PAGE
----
Contrast that Plan, based on long slogs along vehicle arterials past bus stops and through sprawling neighborhoods, with the more cutting edge and thoughtful pedestrian-based design used in San Jose, CA. In San Jose, they focused on creating neighborhood-based travel from home to nearby amenities such as shopping, schools, and third places (restaurants, pubs, coffee shops, book stores.) This is what we believe people crave in Shoreline. We need a modern plan.

Prop 1 puts the majority of its projects on streets that already have one sidewalk or puts new sidewalks on both sides of streets, which is unfair when so many other streets have no sidewalks. And, nine of the twelve projects are in the north half of Shoreline. Only one project is in the SE quarter of Shoreline. We need a fair plan that benefits all neighborhoods.

Prop 1 sidesteps the issue of repair versus new construction. We need to have a real discussion about fix old versus buy new because so many of our existing sidewalks are in disrepair and/or not up to current standards. And, it is so much cheaper and more impactful to repair. The City estimates that sidewalks cost about $7,000,000 per mile, or $1.5M per block, on average. Compare this to their estimates for sidewalk repairs:

 From Shoreline’s Sidewalk ADA Plan open house: the costs of various sidewalk replacement and repair projects. Prop 1 could have funded $60,000,000 / $145,000/block = 400 blocks of sidewalk replacement and roughly 4000 blocks of spot repairs.

From Shoreline’s Sidewalk ADA Plan open house: the costs of various sidewalk replacement and repair projects. Prop 1 could have funded $60,000,000 / $145,000/block = 400 blocks of sidewalk replacement and roughly 4000 blocks of spot repairs.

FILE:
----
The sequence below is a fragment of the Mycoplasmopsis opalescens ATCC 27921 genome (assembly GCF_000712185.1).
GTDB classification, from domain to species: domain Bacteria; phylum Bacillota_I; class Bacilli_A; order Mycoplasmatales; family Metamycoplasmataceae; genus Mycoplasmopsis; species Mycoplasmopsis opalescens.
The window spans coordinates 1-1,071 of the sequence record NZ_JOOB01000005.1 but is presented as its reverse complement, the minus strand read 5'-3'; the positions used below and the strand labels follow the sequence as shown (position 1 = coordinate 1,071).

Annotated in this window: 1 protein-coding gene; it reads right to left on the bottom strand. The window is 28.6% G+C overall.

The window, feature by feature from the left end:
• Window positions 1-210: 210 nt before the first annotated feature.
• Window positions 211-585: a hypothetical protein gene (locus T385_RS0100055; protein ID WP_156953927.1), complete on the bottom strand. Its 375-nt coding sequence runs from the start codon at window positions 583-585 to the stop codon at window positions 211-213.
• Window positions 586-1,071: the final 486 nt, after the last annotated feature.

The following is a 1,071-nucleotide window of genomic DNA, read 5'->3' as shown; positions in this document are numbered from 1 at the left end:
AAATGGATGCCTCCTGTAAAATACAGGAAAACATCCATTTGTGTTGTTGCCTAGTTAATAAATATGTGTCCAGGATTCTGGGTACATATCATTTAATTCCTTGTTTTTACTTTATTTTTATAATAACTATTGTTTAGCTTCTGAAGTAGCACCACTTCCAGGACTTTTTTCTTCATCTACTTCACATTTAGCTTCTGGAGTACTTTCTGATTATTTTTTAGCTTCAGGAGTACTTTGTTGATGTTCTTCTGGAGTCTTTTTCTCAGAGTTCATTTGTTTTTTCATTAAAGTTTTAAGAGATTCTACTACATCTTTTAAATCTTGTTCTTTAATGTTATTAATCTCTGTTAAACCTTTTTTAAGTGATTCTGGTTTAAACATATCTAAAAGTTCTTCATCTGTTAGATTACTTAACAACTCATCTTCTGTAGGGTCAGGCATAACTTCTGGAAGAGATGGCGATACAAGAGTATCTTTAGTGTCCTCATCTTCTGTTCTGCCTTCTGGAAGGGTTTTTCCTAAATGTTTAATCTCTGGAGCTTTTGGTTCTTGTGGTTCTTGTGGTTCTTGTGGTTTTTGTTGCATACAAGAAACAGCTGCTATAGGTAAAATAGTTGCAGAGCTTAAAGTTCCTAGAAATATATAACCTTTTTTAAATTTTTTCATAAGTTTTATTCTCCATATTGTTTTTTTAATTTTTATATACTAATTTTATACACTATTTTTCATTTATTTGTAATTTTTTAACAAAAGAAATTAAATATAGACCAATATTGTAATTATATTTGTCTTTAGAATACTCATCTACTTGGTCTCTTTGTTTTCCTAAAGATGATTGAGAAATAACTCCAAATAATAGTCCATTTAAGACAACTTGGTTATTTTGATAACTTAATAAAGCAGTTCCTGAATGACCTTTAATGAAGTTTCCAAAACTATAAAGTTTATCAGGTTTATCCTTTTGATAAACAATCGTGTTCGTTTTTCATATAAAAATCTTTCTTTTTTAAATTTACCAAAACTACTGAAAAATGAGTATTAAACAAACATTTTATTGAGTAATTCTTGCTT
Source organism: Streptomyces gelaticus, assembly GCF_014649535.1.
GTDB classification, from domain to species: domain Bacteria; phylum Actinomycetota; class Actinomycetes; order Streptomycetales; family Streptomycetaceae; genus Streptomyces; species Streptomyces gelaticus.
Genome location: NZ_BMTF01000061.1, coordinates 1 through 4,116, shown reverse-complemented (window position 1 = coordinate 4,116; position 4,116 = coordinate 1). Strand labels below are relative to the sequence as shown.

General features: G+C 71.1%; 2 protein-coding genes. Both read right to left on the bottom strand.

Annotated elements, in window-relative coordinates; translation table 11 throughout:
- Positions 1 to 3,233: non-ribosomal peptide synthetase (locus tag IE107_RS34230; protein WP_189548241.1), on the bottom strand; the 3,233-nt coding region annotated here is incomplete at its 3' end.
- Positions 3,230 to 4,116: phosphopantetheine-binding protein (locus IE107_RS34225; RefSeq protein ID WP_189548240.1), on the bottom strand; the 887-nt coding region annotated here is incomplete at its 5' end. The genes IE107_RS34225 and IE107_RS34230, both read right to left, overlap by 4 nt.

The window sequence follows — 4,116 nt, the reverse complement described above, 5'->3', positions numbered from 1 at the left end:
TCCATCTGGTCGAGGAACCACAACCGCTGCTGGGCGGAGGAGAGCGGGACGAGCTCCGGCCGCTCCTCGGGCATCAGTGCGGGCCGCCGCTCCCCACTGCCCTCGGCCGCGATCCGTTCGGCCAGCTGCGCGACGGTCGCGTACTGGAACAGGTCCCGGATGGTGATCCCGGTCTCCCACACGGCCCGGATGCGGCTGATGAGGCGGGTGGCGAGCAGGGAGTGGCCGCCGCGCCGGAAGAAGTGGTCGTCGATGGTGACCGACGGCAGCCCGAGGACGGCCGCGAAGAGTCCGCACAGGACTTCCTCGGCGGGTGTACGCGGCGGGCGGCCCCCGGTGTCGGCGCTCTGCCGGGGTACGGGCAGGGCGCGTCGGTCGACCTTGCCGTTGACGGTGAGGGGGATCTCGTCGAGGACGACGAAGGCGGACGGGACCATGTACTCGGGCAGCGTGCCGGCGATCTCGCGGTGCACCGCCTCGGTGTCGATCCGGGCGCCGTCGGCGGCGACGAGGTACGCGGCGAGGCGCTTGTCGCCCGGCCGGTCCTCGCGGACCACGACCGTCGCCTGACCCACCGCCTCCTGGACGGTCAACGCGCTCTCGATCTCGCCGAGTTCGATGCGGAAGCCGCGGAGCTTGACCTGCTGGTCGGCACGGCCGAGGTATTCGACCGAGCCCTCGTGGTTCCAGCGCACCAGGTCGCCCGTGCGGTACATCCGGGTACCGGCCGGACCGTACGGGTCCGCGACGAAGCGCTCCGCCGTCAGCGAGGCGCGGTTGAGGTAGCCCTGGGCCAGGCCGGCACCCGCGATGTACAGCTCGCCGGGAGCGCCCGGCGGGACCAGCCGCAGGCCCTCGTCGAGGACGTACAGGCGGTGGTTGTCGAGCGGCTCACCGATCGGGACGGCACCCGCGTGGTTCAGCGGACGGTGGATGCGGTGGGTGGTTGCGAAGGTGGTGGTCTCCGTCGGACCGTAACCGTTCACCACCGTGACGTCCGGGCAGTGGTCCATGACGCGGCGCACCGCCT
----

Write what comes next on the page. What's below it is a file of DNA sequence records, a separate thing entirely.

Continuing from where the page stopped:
Nine of the twelve members of the Sidewalk Advisory Committee, after months of education about maintenance and construction, voted to use Prop 1 to fund more repair than construction:

 Photo of the results from a poll of the Sidewalk Advisory Committee regarding preferences for sidewalk repair versus construction. Note also that the SAC preferred that property taxes and grants be used for new sidewalk, not a sales tax. They preferred a sales tax be used for repair.

Photo of the results from a poll of the Sidewalk Advisory Committee regarding preferences for sidewalk repair versus construction. Note also that the SAC preferred that property taxes and grants be used for new sidewalk, not a sales tax. They preferred a sales tax be used for repair.

Prop 1 ignores the recommendations of the SAC. In fact Prop 1 gets backwards since it funds construction first, and if the projects come in within their estimated average budget, then the City might use any extra money for repair. But it’s clear from the staff reports to City Council that repair takes a second seat to new construction without any consideration or discussion of the results of the SAC input.

 Our yard sign.

Our yard sign.

Adopt a yard sign

We hate campaign yard signs, but they are a necessary evil. So, we’ve got a few of them just so you know we’re around. But, we hacked them! They have two purposes: they share the word to vote No on Prop 1, and they tell the City what you think its sidewalk priorities should be. We encourage you to place these signs next to where you’d like a sidewalk.

You can adopt as many signs as you like, and/or you can sponsor signs for someone else to adopt. Our signs are also made to order in small artisan batches by Aurora Prints in Shoreline. We chose not to order our signs from an online company, like the Yes on Prop 1 campaign did, to keep your campaign donation dollars local and pay local sales tax.